The microbiome in the soil around the roots of a plant, amazingly, is developed by the plant itself! The roots pick and choose which microbes they want near them. They exude certain types of chemicals to attract the microbes they want and they exude opposite types of chemicals to drive away microbes they don't want in their microbiome. When the roots are successful in creating a healthy microbiome, the plant is able to resist disease, grow vigorously, and bloom beautifully. But how can we help our hibiscus plants be successful at building a healthy microbiome?
Strong healthy roots like these will
build a strong, healthy microbiome
if given soil that with microbes
from compost or worm castings.
The other part of a healthy microbiome is healthy soil. We all know that healthy soil has a good, rich, dark, loamy color. It needs to have the dual properties of holding water well while also draining well, a balancing act that can be hard to achieve. All of this is easier when hibiscus grow in the ground where there is natural drainage and roots have room to spread out. Healthy soil is more challenging when hibiscus have to be grown in pots where roots are cramped, and the soil is what it is without any more available resources than what is put into the pot. We can use an excellent potting mix that starts the plant off with good drainage and a perfect mix of ingredients, but over time the soil in the pot will need some help.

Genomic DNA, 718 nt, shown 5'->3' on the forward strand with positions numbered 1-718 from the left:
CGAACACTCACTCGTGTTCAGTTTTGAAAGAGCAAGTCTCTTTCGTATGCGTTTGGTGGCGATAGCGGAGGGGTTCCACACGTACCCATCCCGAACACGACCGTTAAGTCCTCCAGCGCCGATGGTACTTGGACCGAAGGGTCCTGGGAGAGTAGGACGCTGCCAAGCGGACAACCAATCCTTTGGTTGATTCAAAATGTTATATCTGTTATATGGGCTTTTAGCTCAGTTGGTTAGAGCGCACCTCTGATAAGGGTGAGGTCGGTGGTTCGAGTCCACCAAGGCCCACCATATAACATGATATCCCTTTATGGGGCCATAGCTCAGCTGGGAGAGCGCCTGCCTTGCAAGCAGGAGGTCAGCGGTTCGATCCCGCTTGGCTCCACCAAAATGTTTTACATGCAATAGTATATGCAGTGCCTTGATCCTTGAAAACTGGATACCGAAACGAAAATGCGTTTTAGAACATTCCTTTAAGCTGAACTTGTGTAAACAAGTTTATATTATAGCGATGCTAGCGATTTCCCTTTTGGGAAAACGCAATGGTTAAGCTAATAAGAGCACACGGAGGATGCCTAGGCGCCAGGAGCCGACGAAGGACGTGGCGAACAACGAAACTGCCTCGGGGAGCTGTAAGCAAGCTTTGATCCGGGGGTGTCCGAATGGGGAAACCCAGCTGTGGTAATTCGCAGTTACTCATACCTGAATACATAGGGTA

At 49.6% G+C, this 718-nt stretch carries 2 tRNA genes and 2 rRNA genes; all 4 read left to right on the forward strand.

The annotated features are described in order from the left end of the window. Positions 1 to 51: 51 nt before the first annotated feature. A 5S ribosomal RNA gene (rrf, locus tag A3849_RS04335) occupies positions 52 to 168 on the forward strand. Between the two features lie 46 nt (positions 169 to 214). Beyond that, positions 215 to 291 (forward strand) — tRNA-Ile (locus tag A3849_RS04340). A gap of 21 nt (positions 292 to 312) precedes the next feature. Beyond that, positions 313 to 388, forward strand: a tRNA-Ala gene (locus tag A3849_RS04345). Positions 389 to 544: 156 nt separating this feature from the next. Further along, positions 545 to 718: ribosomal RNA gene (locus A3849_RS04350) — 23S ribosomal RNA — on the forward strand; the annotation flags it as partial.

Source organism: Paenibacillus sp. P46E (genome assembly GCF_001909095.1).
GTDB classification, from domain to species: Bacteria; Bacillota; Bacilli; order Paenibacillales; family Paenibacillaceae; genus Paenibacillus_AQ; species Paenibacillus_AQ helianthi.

But there is one more thing necessary for plants to build a healthy microbiome: microbes! These have to be present in the soil. If a plant is growing outside in the ground, it is possible that all the necessary microbes will be present, and the plant can slowly attract the ones it needs and repel the ones that could harm it. Not all gardens have a great array of microbes in their soil though, particularly gardens where a lot of herbicides have been used or where too many plants have been grown for too many years without compost or some other kind of biological matter being added to the soil.